You’re a Storyteller First, But Never Forget Your Agency is a Business

Ken Jacobs
Ken Jacobs

As a communicator, you must always be concerned with making sure the right message gets sent. You have to serve your client, shape their content and make inroads with media to share their story. But in all that day-to-day madness, don’t forget that you are part of a business. There is a bottom line that has to be met.

Here are some simple tips, thanks to Ken Jacobs, principal of Jacobs Communications Consulting, to keep in mind while you’re slugging it out in the PR trenches:

1. Get your salary/overhead/profit ratios in line. There's a specific formula here: Do your numbers break down as Salaries/Benefits 55%, and Expenses 25% (of net fee income)? If not, how can you possibly achieve an operating profit of 20% or more?

2. See if your firm is generating its full income potential by using the simplest formula. How much fee income are you generating per PR professional? 

3. Use appropriate billing rates per staffer.  Compare your rates with other agencies in your geographic market and practice areas. The Council of Public Relations Firms makes such data available to its membership, and those in PRSA’s Counselors Academy readily share this information with one another.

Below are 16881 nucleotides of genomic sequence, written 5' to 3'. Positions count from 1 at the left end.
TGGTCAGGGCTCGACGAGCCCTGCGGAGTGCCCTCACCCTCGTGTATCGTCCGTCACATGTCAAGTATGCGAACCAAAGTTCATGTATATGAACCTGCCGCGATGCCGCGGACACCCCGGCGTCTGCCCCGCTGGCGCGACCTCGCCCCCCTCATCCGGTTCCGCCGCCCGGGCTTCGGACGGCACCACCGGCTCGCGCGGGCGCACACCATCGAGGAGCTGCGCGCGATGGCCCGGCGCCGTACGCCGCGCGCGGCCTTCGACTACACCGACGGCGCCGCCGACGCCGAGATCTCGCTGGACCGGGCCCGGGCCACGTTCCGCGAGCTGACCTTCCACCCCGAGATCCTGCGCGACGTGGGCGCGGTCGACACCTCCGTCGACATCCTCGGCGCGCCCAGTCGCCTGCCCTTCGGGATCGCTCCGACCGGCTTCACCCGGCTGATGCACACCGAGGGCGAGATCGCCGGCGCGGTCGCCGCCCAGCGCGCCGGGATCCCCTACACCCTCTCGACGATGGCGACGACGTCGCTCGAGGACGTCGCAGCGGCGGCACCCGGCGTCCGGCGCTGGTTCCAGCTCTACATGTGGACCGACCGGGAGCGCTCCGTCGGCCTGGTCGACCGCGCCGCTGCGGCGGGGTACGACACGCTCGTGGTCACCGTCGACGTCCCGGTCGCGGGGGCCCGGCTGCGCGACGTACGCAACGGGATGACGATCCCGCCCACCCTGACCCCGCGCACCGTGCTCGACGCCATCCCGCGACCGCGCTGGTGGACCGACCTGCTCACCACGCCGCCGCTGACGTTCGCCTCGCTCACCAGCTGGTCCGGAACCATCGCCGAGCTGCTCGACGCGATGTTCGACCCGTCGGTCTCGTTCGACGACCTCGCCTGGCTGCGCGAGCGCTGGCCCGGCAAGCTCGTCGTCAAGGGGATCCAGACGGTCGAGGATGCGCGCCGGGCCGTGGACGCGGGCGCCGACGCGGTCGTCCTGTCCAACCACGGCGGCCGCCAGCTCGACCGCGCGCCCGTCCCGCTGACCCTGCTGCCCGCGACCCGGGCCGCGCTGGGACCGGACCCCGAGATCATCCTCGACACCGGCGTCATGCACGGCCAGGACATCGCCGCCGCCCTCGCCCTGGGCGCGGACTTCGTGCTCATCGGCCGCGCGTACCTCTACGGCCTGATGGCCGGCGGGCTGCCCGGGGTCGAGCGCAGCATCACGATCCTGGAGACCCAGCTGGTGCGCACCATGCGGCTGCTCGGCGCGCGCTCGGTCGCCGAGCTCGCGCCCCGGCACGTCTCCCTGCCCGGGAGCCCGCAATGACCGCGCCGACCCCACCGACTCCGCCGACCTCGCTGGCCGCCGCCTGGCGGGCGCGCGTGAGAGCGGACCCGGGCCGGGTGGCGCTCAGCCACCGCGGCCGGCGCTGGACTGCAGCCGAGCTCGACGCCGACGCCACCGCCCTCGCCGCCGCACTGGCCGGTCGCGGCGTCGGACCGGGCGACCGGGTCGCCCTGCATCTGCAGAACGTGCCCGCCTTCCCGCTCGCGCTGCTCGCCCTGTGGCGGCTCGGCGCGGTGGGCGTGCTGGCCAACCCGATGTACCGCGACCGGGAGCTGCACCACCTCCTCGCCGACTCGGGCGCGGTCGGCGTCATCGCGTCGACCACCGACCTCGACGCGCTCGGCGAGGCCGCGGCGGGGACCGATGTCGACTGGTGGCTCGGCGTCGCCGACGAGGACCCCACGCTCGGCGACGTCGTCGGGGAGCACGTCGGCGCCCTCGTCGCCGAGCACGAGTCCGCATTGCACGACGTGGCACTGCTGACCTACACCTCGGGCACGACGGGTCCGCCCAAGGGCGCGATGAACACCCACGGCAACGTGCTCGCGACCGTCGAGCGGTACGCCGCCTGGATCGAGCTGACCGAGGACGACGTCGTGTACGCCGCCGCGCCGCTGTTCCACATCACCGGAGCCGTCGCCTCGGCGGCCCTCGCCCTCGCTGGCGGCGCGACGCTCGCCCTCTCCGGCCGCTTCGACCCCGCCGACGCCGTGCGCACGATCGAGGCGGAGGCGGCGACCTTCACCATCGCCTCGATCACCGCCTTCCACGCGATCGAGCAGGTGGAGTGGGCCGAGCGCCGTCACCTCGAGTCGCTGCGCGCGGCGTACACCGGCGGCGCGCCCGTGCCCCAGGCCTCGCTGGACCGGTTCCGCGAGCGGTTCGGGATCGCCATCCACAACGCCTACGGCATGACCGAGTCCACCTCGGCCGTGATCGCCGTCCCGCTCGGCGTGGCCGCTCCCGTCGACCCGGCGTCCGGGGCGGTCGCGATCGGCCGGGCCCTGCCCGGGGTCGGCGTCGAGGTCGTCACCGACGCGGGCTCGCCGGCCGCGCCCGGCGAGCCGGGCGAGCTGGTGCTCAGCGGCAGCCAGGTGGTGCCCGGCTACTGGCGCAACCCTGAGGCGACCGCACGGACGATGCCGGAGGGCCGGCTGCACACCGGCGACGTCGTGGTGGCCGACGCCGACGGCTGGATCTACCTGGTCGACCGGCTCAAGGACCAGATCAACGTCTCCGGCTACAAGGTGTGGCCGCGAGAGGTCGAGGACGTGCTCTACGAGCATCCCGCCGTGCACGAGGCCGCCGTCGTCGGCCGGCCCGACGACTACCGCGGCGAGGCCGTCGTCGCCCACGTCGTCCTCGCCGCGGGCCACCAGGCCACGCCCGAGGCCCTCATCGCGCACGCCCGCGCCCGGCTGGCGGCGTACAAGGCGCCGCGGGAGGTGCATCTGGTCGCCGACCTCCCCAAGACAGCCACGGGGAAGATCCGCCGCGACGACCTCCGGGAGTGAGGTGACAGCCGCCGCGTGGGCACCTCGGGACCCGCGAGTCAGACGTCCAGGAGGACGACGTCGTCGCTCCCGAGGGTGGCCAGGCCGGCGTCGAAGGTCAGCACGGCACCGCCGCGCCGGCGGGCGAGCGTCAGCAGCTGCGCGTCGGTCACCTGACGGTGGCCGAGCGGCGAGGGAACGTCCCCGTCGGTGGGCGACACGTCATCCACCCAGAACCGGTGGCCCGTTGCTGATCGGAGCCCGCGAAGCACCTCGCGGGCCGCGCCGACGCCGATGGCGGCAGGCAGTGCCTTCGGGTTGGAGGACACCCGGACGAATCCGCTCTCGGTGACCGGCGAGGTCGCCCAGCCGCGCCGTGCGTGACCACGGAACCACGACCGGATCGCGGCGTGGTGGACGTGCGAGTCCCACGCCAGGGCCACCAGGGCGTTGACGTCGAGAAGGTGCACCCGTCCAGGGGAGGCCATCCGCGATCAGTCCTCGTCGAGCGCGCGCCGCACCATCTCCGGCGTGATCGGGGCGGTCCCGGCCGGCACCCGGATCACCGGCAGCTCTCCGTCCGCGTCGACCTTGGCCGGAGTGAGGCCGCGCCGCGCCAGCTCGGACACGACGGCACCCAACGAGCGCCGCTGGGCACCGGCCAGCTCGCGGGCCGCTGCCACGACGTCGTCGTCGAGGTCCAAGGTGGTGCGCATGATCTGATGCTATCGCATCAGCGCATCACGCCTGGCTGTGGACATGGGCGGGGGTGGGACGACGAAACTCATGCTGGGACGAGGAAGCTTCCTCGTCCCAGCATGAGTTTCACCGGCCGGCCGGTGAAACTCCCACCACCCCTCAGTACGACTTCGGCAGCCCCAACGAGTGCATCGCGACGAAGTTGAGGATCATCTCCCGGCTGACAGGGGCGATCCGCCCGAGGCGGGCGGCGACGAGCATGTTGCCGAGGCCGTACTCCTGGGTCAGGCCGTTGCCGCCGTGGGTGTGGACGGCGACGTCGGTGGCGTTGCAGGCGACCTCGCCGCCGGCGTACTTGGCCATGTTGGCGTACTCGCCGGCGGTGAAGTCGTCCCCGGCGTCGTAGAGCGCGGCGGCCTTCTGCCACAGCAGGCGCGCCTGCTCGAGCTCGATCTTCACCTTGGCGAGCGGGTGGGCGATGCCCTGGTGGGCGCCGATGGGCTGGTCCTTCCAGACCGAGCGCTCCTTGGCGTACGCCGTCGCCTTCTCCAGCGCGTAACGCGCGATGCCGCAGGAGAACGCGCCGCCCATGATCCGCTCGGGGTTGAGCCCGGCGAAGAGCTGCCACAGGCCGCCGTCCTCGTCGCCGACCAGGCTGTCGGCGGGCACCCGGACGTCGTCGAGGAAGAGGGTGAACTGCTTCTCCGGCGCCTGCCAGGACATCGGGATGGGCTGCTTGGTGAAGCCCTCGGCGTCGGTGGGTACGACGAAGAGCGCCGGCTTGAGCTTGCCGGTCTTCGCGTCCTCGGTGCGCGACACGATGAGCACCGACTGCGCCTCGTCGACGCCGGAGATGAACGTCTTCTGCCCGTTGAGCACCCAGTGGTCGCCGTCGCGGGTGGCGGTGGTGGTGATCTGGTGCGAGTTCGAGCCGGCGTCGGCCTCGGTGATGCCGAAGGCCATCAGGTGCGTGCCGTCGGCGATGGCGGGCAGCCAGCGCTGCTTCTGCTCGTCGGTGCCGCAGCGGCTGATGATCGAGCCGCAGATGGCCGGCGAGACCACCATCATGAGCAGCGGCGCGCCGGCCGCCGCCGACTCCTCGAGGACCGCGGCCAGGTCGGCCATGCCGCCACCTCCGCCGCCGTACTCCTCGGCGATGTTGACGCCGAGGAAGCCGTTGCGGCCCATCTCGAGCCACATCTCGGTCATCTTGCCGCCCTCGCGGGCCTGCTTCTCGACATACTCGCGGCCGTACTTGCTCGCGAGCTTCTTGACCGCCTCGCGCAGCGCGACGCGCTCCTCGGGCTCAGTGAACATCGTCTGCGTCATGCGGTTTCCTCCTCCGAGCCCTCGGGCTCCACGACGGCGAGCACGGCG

4. Monitor how long projects actually take, versus what you budgeted.  While becoming profitable is a science, budgeting is an art. Compare how long you thought a program, project or task would take versus what it actually took.

5. Make your team log their hours accurately. You can’t know what your firm really spent on various initiatives if staffers don’t consistently and accurately record their hours. 

6. Be disciplined when creating new client budgets. Take the time to project how many hours per month each staffer will likely take to complete each task, using their appropriate billing rate. Then, review what it actually took in man-hours on the last three similar projects. Not what you budgeted, but what you actually spent. 

7. Create detailed budgets and written scopes-of-work for every client. This will be essential when a client asks, “This activity is covered by our program budget, right?” 

8. Apply strict rules regarding clients whose activities consistently exceed their monthly budgets. It’s fine to have clients you regularly over-service, so long as you have a strategic reason for doing so, such as helping you break into a new category or giving you the chance to work for a corporation that might ultimately assign you a larger, more profitable project. But determine ahead of time how much time over the budget you’ll provide each month, and decide in advance what actions you’ll take if you consistently exceed your investment. 

9. Meet frequently with clients whose accounts typically exceed their monthly budgets. Per the last point, there’s nothing wrong with strategically over-servicing certain clients. But if you regularly over-service clients who don’t meet your criteria, meet with them to discuss the situation.

10. Do you have clients who’ll never pay you near what you expend on their behalf? If so, and they don’t match the descriptors outlined in point 8, then you have to ask yourself one question: Why?

Ken Jacobs can be reached at

Follow Richard Brownell: @RickBrownell